One year ago...
“Did you know you have Group B Strep?” my GP asked.
“No. What’s that?” I was panicking immediately.
“Nothing to worry about really, it's a bacteria.” she explained, “We just need to make the hospital aware of it if you get pregnant again. They’ll need to give you antibiotics when you go into labour”.
And that was that. I didn’t give it anymore thought. Until I became pregnant again.
Group B Strep is a bacteria that colonises in up to 30% of adults in the UK - but most will never know about it. Usually, it is revealed when you are tested for something else. (In my case, via a urine sample for a suspected kidney infection.) Group B Strep comes and goes, you don’t know when you may or may not be an active carrier. It can usually exist within our bodies without causing any harm, the exception to this is that it can be passed to newborn babies in childbirth, and sometimes cause life threatening infections. According to the charity GBSS, 75 babies die as a result of Group B Strep related infections in the UK each year. Pregnant women in the UK are not routinely tested for Group B Strep. In other countries, the US, Australia, Canada and Spain, they are.
May 2012 - Hospital Booking in Appointment.
Apart from the two hour wait, everything seemed to be progressing as I’d expected at my hospital booking in appointment. When finally, I got to the front of the snail like queue to see the midwife, I felt positive. I planned to inform her that I’d like to have my second baby in the birthing centre again and that my hope was to have a similar birth experience to the one I had with Pip.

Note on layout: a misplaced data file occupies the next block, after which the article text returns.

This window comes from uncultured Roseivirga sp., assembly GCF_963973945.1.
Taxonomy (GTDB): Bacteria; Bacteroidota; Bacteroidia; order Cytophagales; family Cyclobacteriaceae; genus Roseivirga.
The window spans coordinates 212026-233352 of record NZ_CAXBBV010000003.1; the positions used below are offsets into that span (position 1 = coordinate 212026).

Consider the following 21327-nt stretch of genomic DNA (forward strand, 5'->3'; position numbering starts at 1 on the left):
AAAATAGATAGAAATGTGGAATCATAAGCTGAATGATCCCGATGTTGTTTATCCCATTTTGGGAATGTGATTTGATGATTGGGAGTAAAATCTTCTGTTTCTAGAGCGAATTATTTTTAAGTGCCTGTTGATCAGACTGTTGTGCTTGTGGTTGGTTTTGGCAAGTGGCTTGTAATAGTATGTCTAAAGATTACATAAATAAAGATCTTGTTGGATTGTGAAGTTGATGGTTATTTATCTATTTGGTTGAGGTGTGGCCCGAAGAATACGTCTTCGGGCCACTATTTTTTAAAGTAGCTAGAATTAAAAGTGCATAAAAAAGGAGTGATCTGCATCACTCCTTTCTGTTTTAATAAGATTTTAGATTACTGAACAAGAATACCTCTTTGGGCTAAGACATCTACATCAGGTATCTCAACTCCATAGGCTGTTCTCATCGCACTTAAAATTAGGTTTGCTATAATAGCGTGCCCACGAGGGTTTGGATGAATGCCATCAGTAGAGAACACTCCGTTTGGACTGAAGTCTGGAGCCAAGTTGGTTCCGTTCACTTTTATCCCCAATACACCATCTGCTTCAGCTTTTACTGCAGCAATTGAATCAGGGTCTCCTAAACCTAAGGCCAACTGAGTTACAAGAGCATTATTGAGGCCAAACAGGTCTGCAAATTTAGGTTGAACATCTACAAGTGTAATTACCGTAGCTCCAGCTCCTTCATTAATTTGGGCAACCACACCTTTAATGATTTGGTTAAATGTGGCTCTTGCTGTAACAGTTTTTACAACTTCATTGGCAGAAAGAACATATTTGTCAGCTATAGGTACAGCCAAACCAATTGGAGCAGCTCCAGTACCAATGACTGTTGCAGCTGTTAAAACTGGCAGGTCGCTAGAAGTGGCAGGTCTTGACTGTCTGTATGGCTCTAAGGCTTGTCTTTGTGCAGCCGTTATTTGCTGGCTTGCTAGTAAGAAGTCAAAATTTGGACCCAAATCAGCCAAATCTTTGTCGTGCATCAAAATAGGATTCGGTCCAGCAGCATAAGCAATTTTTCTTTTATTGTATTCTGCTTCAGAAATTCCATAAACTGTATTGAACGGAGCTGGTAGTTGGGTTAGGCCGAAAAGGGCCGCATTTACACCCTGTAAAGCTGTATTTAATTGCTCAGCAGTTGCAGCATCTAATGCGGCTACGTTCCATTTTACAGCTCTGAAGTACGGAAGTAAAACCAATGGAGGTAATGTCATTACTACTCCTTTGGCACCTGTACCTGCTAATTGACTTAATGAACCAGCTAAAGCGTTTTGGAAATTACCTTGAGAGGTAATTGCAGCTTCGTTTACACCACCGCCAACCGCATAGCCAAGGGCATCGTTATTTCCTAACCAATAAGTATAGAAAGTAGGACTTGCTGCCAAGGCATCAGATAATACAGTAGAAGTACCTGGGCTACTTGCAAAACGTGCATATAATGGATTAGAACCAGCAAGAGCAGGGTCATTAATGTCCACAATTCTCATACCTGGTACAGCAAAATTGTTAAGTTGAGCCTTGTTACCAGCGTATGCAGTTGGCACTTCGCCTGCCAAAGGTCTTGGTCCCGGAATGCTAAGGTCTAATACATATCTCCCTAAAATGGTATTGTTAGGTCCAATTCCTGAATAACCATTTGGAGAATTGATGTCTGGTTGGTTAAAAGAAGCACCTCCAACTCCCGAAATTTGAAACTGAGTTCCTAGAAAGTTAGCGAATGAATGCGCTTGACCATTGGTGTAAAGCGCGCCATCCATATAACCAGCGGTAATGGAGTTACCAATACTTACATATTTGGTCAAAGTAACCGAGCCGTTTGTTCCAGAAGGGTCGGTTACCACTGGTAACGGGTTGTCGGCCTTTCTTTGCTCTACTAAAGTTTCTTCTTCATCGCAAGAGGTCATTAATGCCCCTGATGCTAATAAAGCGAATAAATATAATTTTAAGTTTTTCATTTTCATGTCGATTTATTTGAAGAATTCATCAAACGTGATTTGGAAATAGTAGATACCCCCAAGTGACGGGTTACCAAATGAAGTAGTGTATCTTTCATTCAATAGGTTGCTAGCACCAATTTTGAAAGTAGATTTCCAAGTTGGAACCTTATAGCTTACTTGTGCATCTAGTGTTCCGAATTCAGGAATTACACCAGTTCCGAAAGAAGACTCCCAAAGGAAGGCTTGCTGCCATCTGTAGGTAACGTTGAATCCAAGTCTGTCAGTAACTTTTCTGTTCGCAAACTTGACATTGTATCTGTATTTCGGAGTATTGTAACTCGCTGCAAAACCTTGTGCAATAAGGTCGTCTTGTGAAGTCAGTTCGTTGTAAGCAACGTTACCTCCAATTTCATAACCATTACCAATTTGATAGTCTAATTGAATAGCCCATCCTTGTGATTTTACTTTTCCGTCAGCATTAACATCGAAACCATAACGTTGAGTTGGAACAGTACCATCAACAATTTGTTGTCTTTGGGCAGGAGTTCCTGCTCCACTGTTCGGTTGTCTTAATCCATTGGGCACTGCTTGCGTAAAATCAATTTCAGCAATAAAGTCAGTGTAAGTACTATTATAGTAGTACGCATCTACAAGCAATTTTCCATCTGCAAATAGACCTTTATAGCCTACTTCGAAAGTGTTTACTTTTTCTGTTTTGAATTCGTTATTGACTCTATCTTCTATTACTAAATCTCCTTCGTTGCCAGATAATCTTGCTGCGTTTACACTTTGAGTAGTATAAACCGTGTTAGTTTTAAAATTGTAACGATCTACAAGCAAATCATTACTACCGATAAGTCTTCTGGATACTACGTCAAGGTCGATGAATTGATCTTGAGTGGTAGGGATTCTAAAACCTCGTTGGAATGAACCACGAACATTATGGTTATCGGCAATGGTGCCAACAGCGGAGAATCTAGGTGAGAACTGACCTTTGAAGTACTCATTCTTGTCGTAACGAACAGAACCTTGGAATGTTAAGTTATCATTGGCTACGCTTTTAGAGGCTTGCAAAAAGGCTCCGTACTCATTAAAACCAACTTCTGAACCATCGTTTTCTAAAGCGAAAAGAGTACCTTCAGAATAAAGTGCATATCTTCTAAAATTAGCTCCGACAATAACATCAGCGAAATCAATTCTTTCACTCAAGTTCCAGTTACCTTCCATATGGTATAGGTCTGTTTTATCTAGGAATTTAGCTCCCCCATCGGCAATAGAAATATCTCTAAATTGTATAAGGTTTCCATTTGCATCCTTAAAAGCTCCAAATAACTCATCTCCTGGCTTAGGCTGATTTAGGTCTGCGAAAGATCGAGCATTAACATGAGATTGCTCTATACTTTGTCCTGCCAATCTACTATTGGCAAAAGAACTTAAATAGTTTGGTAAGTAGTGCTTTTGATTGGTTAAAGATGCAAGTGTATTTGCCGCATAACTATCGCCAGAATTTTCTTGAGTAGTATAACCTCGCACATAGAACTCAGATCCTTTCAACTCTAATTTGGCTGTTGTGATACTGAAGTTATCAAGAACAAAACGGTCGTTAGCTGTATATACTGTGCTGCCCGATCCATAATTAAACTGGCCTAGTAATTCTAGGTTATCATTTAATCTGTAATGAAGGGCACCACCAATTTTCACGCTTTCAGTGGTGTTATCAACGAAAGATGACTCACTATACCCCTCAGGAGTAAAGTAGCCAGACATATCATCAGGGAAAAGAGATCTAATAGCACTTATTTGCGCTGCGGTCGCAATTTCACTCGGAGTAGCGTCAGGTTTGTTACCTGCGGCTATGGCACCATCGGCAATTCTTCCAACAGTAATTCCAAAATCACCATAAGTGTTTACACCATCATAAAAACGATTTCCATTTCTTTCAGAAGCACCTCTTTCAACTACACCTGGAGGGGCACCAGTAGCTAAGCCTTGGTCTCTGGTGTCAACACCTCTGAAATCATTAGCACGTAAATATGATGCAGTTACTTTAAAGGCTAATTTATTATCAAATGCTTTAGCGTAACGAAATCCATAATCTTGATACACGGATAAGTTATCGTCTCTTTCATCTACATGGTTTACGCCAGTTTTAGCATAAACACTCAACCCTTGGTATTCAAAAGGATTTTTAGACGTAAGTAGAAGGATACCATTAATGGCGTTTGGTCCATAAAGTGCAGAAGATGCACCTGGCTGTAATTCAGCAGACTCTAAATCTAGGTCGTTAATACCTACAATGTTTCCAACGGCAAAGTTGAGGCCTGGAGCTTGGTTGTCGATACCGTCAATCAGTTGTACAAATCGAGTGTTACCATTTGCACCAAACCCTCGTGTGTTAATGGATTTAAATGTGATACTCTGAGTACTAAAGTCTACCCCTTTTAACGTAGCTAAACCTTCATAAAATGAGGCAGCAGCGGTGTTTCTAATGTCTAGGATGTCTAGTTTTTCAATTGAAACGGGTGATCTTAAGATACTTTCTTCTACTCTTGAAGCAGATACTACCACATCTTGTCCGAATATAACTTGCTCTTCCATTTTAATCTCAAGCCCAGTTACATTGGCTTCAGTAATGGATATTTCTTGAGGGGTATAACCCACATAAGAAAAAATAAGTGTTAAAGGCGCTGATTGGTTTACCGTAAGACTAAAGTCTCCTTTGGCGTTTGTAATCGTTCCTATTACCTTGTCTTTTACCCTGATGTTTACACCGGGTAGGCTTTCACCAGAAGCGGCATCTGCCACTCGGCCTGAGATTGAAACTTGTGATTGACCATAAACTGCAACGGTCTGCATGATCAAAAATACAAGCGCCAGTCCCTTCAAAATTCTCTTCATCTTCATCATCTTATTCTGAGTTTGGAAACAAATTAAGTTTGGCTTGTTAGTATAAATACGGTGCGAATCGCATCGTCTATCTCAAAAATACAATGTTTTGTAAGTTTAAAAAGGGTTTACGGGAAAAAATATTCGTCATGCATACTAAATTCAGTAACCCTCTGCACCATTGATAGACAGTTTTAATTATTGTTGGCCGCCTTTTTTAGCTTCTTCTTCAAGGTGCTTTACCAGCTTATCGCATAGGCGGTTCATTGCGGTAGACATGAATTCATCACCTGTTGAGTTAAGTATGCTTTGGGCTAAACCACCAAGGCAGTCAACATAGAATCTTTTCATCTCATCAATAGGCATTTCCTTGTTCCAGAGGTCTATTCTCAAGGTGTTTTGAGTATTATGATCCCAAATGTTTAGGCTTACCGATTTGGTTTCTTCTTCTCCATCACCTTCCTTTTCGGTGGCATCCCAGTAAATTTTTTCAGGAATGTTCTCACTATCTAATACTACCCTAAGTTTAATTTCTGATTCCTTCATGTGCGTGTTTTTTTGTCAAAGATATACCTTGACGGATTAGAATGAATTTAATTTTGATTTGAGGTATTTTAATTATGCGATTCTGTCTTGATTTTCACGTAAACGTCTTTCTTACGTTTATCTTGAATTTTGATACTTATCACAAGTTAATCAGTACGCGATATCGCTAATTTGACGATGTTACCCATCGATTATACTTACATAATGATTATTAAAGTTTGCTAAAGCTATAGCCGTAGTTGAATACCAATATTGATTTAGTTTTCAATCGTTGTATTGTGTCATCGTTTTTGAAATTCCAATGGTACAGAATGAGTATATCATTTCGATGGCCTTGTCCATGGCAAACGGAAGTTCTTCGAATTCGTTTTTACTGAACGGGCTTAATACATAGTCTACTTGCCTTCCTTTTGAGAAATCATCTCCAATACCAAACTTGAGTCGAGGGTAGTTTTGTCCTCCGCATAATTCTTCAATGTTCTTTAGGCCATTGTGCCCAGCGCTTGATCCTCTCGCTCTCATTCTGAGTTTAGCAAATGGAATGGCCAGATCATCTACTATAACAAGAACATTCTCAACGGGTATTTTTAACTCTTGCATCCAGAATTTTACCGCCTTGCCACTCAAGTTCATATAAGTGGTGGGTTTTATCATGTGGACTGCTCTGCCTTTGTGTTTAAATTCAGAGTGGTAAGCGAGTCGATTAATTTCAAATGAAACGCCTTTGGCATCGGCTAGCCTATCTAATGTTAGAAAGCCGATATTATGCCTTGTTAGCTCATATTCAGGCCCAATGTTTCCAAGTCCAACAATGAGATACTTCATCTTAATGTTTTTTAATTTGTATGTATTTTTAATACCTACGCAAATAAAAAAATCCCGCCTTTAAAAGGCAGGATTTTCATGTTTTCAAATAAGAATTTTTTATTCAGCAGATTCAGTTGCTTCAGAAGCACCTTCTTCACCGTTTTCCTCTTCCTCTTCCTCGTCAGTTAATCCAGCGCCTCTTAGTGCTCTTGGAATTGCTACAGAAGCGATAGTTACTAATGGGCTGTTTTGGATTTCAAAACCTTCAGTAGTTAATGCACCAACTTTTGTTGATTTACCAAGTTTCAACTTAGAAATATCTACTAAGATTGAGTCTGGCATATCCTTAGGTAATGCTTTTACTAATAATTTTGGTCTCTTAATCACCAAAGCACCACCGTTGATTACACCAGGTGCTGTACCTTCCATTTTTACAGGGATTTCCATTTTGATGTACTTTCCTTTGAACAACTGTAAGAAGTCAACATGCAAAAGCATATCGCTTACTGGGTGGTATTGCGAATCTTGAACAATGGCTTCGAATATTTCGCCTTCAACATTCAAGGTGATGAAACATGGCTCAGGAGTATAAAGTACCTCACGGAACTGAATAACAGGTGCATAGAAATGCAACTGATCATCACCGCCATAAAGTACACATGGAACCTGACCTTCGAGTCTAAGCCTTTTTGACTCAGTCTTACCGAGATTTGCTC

She flicked open my hospital notes, working through the standard questions and answers at lightening speed. When we got to my GP’s referral letter everything changed.
“You’ve got Group B Strep” she said.
She made it sound like a dirty word. “Well, yes, I believe so, but I understand it shouldn’t be a problem?” I stammered.
Silence. She reached into the drawer by her side and pulled out a sheet of bright yellow stickers. GROUP B STREP ALERT - emblazoned in bold caps type. With no further words, she started to apply the stickers at pace to the front of the folder and various pages inside it.
In the conversation that followed any dreams I had of replicating the positive experiences of Pip’s birth were shattered. A series of ‘No’s’ followed. No birth centre. No water birth. No. No. No. "This is hospital policy for GBS patients." I was informed I would need to have my baby on the labour ward, that I needed to admit myself as soon as my waters broke. That I would need IV antibiotics from that point and throughout the labour, to offer protection to my baby on his journey into the world. I thought back to my conversation with my GP. I'd assumed all I'd need to do was take a couple of pills.
I managed to hold on until I got to the car park, and then I phoned my husband and cried. Not just for me, but for my unborn baby, the reality of being a GBS carrier catapulting towards me like a weighty stone.
July 2012 - Appointment at 21 weeks